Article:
Document Type

Dissertation

Degree Name

Doctor of Philosophy (PhD)

Department

Management

Faculty/School

School of Business and Economics

First Advisor

Ben Amoako-Adu

Advisor Role

Dissertation Supervisor

Abstract

This dissertation comprises three related but different essays on corporate governance issues. The essays are preceded by an overview of the major areas of corporate governance research. The first essay investigates whether the valuation discount of dual class firms reported in the literature can be explained by three channels through which private benefits can be extracted—excess compensation, excess cash and excess capital expenditure. With a propensity score matched sample of S&P 1500 dual class and single class companies, I provide evidence that excess compensation and excess cash holdings of dual class companies lead to a larger discount that investors apply to the value of dual versus single class companies. However, capital expenditure is not statistically significant in explaining the dual class discount.

The second essay examines the impact of concentrated control under dual and single class share structure on dividend policy. Three potential dividend policy hypotheses—extraction of private benefits, family legacy and managerial reputation—are proposed and tested. The results indicate that in the U.S. dual class firms pay less dividends and cash dividend and total distribution decrease as the divergence of voting and cash flow rights widens. This is consistent with the extraction of private benefits and the family legacy hypotheses. However, using excess CEO compensation to disentangle these two hypotheses, the payment of lower dividends in dual class firms is consistent with the extraction of private benefits hypothesis.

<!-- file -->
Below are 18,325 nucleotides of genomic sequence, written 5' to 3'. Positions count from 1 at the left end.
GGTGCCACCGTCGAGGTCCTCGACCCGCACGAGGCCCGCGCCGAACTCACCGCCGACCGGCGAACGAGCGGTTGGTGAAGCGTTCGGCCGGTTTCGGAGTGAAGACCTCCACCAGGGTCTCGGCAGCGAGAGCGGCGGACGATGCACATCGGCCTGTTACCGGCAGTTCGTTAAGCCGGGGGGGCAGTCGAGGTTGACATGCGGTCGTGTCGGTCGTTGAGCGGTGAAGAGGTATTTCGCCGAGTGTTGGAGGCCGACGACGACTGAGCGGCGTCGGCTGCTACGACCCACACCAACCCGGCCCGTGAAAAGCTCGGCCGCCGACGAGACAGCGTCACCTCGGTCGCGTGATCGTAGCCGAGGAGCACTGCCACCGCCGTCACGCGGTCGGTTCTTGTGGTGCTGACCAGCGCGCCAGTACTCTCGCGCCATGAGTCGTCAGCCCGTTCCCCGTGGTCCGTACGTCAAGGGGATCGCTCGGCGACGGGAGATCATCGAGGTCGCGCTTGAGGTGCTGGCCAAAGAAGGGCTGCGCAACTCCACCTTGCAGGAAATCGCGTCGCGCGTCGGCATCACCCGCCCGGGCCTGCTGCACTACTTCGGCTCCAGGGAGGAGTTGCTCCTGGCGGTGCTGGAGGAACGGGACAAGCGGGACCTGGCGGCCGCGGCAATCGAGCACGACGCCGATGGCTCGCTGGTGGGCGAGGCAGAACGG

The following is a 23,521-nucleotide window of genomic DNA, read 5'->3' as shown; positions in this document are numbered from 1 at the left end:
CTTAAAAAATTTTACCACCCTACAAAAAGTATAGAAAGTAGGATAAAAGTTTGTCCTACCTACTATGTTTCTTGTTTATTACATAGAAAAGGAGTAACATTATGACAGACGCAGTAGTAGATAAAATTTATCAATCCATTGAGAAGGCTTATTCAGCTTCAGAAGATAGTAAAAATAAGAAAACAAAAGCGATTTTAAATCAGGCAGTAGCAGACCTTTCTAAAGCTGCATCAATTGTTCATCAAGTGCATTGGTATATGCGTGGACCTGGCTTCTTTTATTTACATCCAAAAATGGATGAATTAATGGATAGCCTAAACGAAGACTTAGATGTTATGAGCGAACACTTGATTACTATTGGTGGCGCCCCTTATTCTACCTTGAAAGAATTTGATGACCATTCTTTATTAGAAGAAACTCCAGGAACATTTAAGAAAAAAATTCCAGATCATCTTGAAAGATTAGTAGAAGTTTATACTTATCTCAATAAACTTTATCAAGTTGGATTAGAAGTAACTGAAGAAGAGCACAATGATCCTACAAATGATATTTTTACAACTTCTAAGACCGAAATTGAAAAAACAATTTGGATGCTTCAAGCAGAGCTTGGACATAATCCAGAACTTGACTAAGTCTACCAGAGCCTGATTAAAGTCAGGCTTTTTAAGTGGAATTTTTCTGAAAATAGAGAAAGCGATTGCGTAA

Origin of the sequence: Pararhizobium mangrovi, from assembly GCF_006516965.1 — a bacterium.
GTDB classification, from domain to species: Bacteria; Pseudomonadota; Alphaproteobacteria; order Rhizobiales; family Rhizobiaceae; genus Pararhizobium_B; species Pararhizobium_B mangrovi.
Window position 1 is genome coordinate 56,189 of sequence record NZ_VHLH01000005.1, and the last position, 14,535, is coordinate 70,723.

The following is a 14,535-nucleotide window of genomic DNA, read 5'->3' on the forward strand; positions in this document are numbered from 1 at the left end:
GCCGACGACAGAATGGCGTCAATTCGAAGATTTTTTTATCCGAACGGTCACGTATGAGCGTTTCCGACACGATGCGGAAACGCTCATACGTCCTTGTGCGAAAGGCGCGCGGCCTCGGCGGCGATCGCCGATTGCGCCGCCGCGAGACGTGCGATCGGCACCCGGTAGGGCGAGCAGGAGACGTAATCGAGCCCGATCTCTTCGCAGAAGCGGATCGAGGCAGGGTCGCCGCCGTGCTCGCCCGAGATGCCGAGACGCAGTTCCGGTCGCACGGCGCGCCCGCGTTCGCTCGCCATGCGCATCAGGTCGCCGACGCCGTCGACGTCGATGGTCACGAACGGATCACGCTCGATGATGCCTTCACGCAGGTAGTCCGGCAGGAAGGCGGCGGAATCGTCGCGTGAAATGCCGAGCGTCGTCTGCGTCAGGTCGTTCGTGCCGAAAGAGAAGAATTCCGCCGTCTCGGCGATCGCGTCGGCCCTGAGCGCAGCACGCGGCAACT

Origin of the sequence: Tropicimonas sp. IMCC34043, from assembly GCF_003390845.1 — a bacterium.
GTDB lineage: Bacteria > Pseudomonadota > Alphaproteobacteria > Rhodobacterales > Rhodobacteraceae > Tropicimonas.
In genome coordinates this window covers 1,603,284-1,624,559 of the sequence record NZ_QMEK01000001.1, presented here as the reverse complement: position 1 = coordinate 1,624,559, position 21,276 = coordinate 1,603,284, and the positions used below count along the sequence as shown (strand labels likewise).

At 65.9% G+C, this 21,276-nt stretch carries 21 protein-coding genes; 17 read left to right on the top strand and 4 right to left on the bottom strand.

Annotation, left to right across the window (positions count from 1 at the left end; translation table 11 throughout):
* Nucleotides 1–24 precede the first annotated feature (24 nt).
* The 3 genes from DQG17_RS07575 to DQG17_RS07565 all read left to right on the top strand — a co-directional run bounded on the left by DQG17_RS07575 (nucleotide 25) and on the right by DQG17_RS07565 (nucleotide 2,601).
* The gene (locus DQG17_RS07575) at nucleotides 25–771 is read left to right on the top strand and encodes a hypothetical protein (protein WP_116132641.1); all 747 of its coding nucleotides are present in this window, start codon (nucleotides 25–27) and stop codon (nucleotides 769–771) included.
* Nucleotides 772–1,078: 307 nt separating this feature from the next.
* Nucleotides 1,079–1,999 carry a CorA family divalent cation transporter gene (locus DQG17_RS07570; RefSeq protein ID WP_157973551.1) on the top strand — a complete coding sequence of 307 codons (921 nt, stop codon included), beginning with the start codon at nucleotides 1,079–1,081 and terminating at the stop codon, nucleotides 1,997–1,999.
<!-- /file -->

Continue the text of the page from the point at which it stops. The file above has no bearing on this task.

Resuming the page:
The third essay investigates the impact of managerial and board entrenchment on dual class discount. Dual class ownership structure is arguably the most effective anti-takeover mechanism as it allows controlling shareholders to maintain concentrated voting positions even if additional equity needs to be issued. Thus, management is insulated from hostile takeover and is able to become entrenched. Investors, knowing that dual class structure can result in entrenchment, will discount the value of dual class firms. I provide evidence that the larger the degree of entrenchment the larger the dual class discount. The results also show that anti-takeover defenses in dual class firms, such as classified boards, serve to entrench managers.

Convocation Year

2010

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